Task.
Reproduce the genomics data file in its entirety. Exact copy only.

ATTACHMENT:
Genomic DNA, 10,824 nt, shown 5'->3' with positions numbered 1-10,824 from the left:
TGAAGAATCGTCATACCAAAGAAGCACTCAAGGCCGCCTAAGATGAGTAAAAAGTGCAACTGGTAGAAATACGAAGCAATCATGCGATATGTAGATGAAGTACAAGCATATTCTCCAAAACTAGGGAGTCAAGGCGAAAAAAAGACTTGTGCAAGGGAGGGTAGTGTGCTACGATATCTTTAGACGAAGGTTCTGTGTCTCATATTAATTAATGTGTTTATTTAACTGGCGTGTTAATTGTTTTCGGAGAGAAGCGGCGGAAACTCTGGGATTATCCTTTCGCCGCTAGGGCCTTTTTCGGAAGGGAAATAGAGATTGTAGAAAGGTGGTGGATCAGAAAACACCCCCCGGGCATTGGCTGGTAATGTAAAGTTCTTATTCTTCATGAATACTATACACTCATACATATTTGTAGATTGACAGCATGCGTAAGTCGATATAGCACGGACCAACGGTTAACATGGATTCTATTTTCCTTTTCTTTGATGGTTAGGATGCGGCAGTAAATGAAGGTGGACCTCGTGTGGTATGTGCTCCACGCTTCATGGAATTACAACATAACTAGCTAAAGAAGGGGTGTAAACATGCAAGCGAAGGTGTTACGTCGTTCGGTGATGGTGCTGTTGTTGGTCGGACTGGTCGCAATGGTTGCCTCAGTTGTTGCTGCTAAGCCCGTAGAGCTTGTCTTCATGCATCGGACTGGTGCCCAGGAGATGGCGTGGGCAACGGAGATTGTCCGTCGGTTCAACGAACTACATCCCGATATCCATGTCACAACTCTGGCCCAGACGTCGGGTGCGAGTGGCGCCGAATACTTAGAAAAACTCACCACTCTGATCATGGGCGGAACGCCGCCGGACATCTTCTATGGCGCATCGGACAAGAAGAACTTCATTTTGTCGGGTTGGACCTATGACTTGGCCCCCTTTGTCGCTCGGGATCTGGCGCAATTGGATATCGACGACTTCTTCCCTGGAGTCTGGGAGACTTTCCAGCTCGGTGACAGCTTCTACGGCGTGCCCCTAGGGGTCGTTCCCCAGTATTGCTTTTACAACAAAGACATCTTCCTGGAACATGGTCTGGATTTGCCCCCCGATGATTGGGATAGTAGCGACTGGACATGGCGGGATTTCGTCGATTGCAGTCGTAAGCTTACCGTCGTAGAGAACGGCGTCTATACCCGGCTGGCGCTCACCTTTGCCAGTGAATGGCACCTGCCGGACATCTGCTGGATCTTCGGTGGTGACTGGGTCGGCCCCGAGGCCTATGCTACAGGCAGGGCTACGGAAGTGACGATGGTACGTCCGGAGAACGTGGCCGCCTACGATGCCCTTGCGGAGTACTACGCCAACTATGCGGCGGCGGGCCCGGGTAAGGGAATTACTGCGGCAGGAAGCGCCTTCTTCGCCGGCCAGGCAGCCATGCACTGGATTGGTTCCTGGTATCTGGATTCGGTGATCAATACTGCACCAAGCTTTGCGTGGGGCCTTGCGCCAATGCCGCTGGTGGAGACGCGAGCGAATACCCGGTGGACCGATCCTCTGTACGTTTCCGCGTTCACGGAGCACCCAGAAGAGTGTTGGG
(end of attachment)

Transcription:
Genomic DNA, 10,824 nt, shown 5'->3' with positions numbered 1-10,824 from the left:
TGAAGAATCGTCATACCAAAGAAGCACTCAAGGCCGCCTAAGATGAGTAAAAAGTGCAACTGGTAGAAATACGAAGCAATCATGCGATATGTAGATGAAGTACAAGCATATTCTCCAAAACTAGGGAGTCAAGGCGAAAAAAAGACTTGTGCAAGGGAGGGTAGTGTGCTACGATATCTTTAGACGAAGGTTCTGTGTCTCATATTAATTAATGTGTTTATTTAACTGGCGTGTTAATTGTTTTCGGAGAGAAGCGGCGGAAACTCTGGGATTATCCTTTCGCCGCTAGGGCCTTTTTCGGAAGGGAAATAGAGATTGTAGAAAGGTGGTGGATCAGAAAACACCCCCCGGGCATTGGCTGGTAATGTAAAGTTCTTATTCTTCATGAATACTATACACTCATACATATTTGTAGATTGACAGCATGCGTAAGTCGATATAGCACGGACCAACGGTTAACATGGATTCTATTTTCCTTTTCTTTGATGGTTAGGATGCGGCAGTAAATGAAGGTGGACCTCGTGTGGTATGTGCTCCACGCTTCATGGAATTACAACATAACTAGCTAAAGAAGGGGTGTAAACATGCAAGCGAAGGTGTTACGTCGTTCGGTGATGGTGCTGTTGTTGGTCGGACTGGTCGCAATGGTTGCCTCAGTTGTTGCTGCTAAGCCCGTAGAGCTTGTCTTCATGCATCGGACTGGTGCCCAGGAGATGGCGTGGGCAACGGAGATTGTCCGTCGGTTCAACGAACTACATCCCGATATCCATGTCACAACTCTGGCCCAGACGTCGGGTGCGAGTGGCGCCGAATACTTAGAAAAACTCACCACTCTGATCATGGGCGGAACGCCGCCGGACATCTTCTATGGCGCATCGGACAAGAAGAACTTCATTTTGTCGGGTTGGACCTATGACTTGGCCCCCTTTGTCGCTCGGGATCTGGCGCAATTGGATATCGACGACTTCTTCCCTGGAGTCTGGGAGACTTTCCAGCTCGGTGACAGCTTCTACGGCGTGCCCCTAGGGGTCGTTCCCCAGTATTGCTTTTACAACAAAGACATCTTCCTGGAACATGGTCTGGATTTGCCCCCCGATGATTGGGATAGTAGCGACTGGACATGGCGGGATTTCGTCGATTGCAGTCGTAAGCTTACCGTCGTAGAGAACGGCGTCTATACCCGGCTGGCGCTCACCTTTGCCAGTGAATGGCACCTGCCGGACATCTGCTGGATCTTCGGTGGTGACTGGGTCGGCCCCGAGGCCTATGCTACAGGCAGGGCTACGGAAGTGACGATGGTACGTCCGGAGAACGTGGCCGCCTACGATGCCCTTGCGGAGTACTACGCCAACTATGCGGCGGCGGGCCCGGGTAAGGGAATTACTGCGGCAGGAAGCGCCTTCTTCGCCGGCCAGGCAGCCATGCACTGGATTGGTTCCTGGTATCTGGATTCGGTGATCAATACTGCACCAAGCTTTGCGTGGGGCCTTGCGCCAATGCCGCTGGTGGAGACGCGAGCGAATACCCGGTGGACCGATCCTCTGTACGTTTCCGCGTTCACGGAGCACCCAGAAGAGTGTTGGG